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Where can graphite be found naturally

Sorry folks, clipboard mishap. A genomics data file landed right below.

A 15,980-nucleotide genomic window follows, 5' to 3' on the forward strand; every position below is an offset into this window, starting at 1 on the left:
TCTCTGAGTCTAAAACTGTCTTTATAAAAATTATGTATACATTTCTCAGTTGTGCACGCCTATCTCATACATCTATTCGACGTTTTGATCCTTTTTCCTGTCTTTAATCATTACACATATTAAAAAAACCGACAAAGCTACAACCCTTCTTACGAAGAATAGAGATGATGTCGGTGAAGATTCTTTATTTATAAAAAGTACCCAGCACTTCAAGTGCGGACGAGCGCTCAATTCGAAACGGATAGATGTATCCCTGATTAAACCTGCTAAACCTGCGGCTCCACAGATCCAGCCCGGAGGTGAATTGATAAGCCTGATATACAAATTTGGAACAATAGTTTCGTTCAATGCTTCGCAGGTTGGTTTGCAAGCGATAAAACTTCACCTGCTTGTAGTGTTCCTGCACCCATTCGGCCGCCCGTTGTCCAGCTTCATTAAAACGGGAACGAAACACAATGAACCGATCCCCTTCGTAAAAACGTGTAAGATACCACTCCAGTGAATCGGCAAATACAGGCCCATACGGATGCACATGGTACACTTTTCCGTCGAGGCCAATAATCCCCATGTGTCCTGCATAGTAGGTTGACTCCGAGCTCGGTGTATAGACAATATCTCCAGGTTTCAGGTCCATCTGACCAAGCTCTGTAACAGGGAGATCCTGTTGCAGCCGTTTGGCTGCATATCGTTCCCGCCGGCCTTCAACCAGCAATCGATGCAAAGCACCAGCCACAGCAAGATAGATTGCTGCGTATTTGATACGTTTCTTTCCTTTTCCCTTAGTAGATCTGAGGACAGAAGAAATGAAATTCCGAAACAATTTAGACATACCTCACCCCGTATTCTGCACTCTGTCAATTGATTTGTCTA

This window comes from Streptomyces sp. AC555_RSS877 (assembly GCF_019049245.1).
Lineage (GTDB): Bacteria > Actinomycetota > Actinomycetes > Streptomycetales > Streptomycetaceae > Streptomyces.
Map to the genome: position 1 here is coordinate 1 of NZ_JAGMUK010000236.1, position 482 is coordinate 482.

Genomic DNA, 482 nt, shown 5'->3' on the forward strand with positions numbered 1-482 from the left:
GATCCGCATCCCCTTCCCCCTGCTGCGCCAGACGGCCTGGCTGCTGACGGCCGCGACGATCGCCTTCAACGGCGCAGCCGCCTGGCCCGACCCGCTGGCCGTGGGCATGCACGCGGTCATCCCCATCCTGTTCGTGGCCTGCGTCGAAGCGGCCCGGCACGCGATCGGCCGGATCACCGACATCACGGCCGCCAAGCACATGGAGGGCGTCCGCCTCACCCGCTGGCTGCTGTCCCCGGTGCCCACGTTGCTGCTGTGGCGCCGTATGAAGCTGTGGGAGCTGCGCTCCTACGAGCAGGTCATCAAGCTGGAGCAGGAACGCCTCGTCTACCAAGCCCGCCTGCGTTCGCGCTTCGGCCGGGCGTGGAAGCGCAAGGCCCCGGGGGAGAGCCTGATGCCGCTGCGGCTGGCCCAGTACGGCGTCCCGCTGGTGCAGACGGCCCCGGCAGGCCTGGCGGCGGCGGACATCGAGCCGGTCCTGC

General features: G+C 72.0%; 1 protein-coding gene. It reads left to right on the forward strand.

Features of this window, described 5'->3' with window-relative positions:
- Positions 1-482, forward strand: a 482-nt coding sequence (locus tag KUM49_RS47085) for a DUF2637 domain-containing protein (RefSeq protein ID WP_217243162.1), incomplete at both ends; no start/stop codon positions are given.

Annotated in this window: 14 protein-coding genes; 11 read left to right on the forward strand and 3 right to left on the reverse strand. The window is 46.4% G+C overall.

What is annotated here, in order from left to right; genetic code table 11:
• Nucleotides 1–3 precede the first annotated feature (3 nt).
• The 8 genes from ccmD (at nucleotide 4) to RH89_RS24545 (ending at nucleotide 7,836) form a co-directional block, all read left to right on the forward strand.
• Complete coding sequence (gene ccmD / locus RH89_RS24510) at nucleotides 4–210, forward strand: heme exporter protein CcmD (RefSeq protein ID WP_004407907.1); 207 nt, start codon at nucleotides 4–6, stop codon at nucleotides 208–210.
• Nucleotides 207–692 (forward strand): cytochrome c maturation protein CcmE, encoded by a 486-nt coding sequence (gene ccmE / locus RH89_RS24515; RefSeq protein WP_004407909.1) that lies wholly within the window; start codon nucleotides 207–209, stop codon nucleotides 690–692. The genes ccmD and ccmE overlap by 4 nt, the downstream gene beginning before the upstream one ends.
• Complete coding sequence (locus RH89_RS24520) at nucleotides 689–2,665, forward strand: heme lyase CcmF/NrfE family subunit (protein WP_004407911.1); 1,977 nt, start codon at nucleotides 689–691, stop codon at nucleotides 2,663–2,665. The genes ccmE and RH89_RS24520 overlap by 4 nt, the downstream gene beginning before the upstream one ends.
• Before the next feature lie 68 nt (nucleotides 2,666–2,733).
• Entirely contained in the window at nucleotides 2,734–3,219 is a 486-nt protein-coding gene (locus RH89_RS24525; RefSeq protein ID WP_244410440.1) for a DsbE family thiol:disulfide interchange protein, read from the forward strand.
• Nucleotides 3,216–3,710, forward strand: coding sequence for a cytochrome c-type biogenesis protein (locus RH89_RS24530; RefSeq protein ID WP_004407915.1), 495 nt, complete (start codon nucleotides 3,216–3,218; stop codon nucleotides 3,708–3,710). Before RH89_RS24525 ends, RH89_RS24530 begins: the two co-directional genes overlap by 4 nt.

Graphite occurs naturally in metamorphic rocks such as marble, schist, and gneiss. Graphite occurs naturally in metamorphic rocks such as marble, schist, and gneiss. It is the thermodynamically most stable allotropic form of carbon. Its color varies from steel grey to black, depending upon the origin, and it has a metallic luster. Graphite is the crystalline allotropic form of carbon that occurs in a free state in nature. It can be prepared artificially by heating a mixture of sand and coke in the electrical furnace at about 3300 K. In Graphite, the carbon atoms are sp2 hybridized. Covalent bonds link each carbon atom. As the photons travel faster through the planes that are narrowly built but move slowly from one plane to the next, the carbon crystal has heavily anisotropic thermal and acoustic features. The uses of the crystal include electrodes and refractories used in applications for processing materials at high temperatures, all due to the single reason that. Graphite has high thermal and electrical conductivity and high thermal stability. Mainly at temperatures of 700 °C and above, the crystal carbon undergoes oxidation to form CO2. In modern times, Graphite is usually consumed in steelmaking, brake linings, lubricants, foundry facings, and batteries, to name a few. One of the important components of Graphite, viz. graphene, has certain special features and is one of the widely known strong materials. Separating the component from the carbon crystal would require better technological advances. The uses of the crystal include electrodes and refractories used in applications for processing materials at high temperatures. If you are looking for high quality, high purity, and cost-effective Graphite, or if you require the latest price, please feel free to email contact mis-asia.

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